By George Sparling

When Maggie told him that in 1972 she'd had sex with inmate Donald>> DeFreeze ( aka Cinque ), the former ( now dead ) leader of the Symbionese>> Liberation Army,in a trailer located within the Vacaville Medical>> Facility, Woody was stunned.>>

"Who let you do that?" Woody met Maggie a year ago. She bought four>> DVD rental stores owned by locals. As a manager of one, Woody dated her.>> He now lived in her Victorian home.>>

"A friend of a friend introduced me," she said. "They let him have>> conjugal visits.">>

"You ever meet Patty Hearst?" he asked. "I read years ago that she'd>> screwed him, too.">>

"No, but I heard rumors," she said. "I was eighteen, mistakes happen.">>

"A rogue FBI unit ran the SLA, for shit sake," he said. He could>> have smashed the microbrew bottle and cut her throat with the shards,>> watching her bleed and die in the kitchen. He killed before. The second>> time would be easier. Only in Maggie's case it would not have any > "revolutionary" cover>> the one had during the '99 Seattle WTO protests. Rose, her daughter, > wanted to talk with him>> about that.>>

Living with Maggie upgraded his life so much, that leaving because of>> jealous pique was out of the qeastion.>>

"How can I trust any woman getting pronged by the man who planned the>> assassination of the most popular Superintendant of Public Schools the Bay > Area ever had.">> > 2-Sparling>>

Woody's hypocrisy glared back at him, observing his reflection in>> Maggie's eyes. His needs must be salvaged by any means necessary. > Exhausted by the>> poor man's swinger life, its dissapation and ruin, moving from partner to > partner, eventually>> sleeping in forests, fearful of trespass arrest. He had ended stranded, > homeless,>> until Maggie came along. He couldn't let her slip away. Self-preservation > was>> uppermost, greater than much over-rated dignity both the poor and liberals>> talked so much about.>>

"We've been together for six months," she said, opening another beer.>>

"It wouldn't be honest not telling you.">>

"Too bad Bernadine Dorhn didn't have conjugals," he said. Woody saw>> her dance naked long ago in a NYC safe house. "I'd fantasies about her>> ever since.">>

"Bitch. Only aggravated assault and bail-jumping charges," she said,>> her voice louder than Woody had ever heard. Were those Dorhn details > Movement nostalgia or>> had Maggie been briefed? Woody couldn't separate paranoia from historical > accuracy. Desparation acted>> that way.>>

"Real revolutionaries go to prison, not get three years probation," he > said.>>

"A real looker, she should be doing porn movies," she said. "I'd order>> twenty copies of her boffing Brad Pitt.">>

"I'd like clips of you and Cinque." Talk about vulgar yet vintage > porno.>>

"I've changed. Buying the stores, I'm respectable now," she said.>>

Respectable in special op circles or as a civilian who never > collaborated with the other>> > 3-Sparling>> side? Love and suspicion, he had no way to separate them.>>

"You mean shitting on guys' faces at $400 a poop, I mean pop, wasn't>> respectable" Woody said. "I'm shocked, shocked." Probing too much into>> her past, he knew was dangerous, threatened his security. Opening one > hole,>> then others would open: More shit would sluice through their lives. Job, > housing,>> booze, sex: a beach wave washing over a sandcastle, his present set-up > disappearing. A thirty-eight,>> he wanted a Dolores Ibarruri shouting, "They shall not pass," standing up > againt fascists in the Spanish Civil War.>> Maggie would be a Lesser-Dolores, giving him strength through passion. The > world had turned uglier, and>> Woody couldn't hold out much longer.>>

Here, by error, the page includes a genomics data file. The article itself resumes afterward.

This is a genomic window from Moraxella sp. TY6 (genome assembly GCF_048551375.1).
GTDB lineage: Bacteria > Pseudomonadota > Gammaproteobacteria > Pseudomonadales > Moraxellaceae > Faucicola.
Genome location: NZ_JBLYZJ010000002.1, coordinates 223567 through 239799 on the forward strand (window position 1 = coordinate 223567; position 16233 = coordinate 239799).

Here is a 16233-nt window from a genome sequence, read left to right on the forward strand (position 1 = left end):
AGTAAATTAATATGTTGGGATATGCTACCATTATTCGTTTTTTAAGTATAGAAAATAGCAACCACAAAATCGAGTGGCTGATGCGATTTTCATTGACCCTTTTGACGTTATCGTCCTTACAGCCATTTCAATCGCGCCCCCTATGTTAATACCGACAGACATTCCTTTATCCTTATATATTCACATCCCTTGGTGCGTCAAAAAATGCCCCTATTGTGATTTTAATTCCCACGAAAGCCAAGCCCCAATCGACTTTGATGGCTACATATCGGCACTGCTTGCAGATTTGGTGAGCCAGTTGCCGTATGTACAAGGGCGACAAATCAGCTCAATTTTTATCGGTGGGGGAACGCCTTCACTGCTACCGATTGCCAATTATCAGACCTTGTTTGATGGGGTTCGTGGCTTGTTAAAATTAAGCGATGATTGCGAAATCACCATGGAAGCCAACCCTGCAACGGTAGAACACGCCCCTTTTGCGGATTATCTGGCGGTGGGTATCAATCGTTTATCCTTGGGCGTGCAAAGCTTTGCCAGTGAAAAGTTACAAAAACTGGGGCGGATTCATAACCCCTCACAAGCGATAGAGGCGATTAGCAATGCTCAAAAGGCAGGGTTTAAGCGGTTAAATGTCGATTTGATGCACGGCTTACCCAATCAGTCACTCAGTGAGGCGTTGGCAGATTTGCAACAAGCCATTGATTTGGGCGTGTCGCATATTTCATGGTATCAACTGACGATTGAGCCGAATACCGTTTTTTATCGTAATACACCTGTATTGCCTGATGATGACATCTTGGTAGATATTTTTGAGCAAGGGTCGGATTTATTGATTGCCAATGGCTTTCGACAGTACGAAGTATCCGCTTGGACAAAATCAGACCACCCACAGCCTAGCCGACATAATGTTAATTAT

"My crackhead days ended two years ago," she said. "I'm nobler now." > She stretched "nobler" out, giving>> it room for sarcasm and bitter irony.>>

"Does that mean you'd give me a freebie?" Woody asked.>>

"If you asked, I'd do the shit-thing," she said. Maggie stroked her>> brown hair. Most fifty-year-old women had started graying. She stayed fit, > going to the>> health club, doing the Stairmaster, hand weights, treadmill, aerobics. > From tricking to>> fitnesss, Maggie had transformed herself. Too fast for Woody to place > complete faith>> in her, though. But total faith meant fanaticism.Revulsion overwhelmed > him, thinking himself just another idiotic>> zealot hanging on to her.>>

The following day, he dressed because the store opened at ten. When he>> arrived, a strange and familiar face stared at him from the open window of > a new Lexus. Her pale face, its bone>> structure and contours still pleased him, even with a small,gold nose > ring. Rose had updated her beauty. She stepped>> out, wearing a slit skirt, and scooted to the seat's edge, exposing her > legs longer than necessary. She modeled a green and red skull>> > 4-Sparling>> tattoo on one calf. Bison? A purple serpent ran the length of the other > calf. Surprised, but finding those legs still>> irrestible. No longer wearing street-fighting clothes, her exterior > inciting him, just as the power of her fearlessness had during>> those five battleground days had.>>